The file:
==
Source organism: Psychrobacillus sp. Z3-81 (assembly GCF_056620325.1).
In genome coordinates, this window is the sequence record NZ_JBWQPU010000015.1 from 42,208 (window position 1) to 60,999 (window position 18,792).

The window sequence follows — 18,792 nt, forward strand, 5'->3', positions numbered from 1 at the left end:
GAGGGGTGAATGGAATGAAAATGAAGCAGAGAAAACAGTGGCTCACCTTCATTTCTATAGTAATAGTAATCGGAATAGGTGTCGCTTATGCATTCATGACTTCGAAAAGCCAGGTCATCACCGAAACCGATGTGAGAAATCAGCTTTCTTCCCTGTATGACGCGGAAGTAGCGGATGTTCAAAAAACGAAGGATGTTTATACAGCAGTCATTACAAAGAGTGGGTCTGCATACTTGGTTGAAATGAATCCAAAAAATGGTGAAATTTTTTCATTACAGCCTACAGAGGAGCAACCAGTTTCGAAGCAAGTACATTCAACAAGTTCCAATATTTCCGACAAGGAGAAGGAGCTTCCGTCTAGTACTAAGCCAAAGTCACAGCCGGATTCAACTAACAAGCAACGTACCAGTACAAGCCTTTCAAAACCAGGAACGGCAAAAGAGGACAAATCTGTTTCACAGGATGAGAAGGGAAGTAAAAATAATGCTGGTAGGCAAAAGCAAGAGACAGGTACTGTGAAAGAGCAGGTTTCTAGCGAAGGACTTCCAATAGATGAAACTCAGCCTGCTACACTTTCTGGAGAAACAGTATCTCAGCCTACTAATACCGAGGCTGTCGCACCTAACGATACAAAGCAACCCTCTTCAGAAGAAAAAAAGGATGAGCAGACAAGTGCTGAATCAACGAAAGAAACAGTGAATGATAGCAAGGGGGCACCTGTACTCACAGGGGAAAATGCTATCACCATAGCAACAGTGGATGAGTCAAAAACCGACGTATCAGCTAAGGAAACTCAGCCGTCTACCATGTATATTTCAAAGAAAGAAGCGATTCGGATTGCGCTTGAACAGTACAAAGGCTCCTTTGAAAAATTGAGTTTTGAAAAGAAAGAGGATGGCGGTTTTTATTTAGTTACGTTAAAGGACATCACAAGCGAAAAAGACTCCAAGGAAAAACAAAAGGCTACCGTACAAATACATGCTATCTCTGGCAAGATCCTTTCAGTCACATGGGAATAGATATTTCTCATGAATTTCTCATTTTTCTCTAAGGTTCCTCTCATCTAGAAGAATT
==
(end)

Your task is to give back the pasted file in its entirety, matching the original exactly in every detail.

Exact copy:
Source organism: Psychrobacillus sp. Z3-81 (assembly GCF_056620325.1).
In genome coordinates, this window is the sequence record NZ_JBWQPU010000015.1 from 42,208 (window position 1) to 60,999 (window position 18,792).

The window sequence follows — 18,792 nt, forward strand, 5'->3', positions numbered from 1 at the left end:
GAGGGGTGAATGGAATGAAAATGAAGCAGAGAAAACAGTGGCTCACCTTCATTTCTATAGTAATAGTAATCGGAATAGGTGTCGCTTATGCATTCATGACTTCGAAAAGCCAGGTCATCACCGAAACCGATGTGAGAAATCAGCTTTCTTCCCTGTATGACGCGGAAGTAGCGGATGTTCAAAAAACGAAGGATGTTTATACAGCAGTCATTACAAAGAGTGGGTCTGCATACTTGGTTGAAATGAATCCAAAAAATGGTGAAATTTTTTCATTACAGCCTACAGAGGAGCAACCAGTTTCGAAGCAAGTACATTCAACAAGTTCCAATATTTCCGACAAGGAGAAGGAGCTTCCGTCTAGTACTAAGCCAAAGTCACAGCCGGATTCAACTAACAAGCAACGTACCAGTACAAGCCTTTCAAAACCAGGAACGGCAAAAGAGGACAAATCTGTTTCACAGGATGAGAAGGGAAGTAAAAATAATGCTGGTAGGCAAAAGCAAGAGACAGGTACTGTGAAAGAGCAGGTTTCTAGCGAAGGACTTCCAATAGATGAAACTCAGCCTGCTACACTTTCTGGAGAAACAGTATCTCAGCCTACTAATACCGAGGCTGTCGCACCTAACGATACAAAGCAACCCTCTTCAGAAGAAAAAAAGGATGAGCAGACAAGTGCTGAATCAACGAAAGAAACAGTGAATGATAGCAAGGGGGCACCTGTACTCACAGGGGAAAATGCTATCACCATAGCAACAGTGGATGAGTCAAAAACCGACGTATCAGCTAAGGAAACTCAGCCGTCTACCATGTATATTTCAAAGAAAGAAGCGATTCGGATTGCGCTTGAACAGTACAAAGGCTCCTTTGAAAAATTGAGTTTTGAAAAGAAAGAGGATGGCGGTTTTTATTTAGTTACGTTAAAGGACATCACAAGCGAAAAAGACTCCAAGGAAAAACAAAAGGCTACCGTACAAATACATGCTATCTCTGGCAAGATCCTTTCAGTCACATGGGAATAGATATTTCTCATGAATTTCTCATTTTTCTCTAAGGTTCCTCTCATCTAGAAGAATT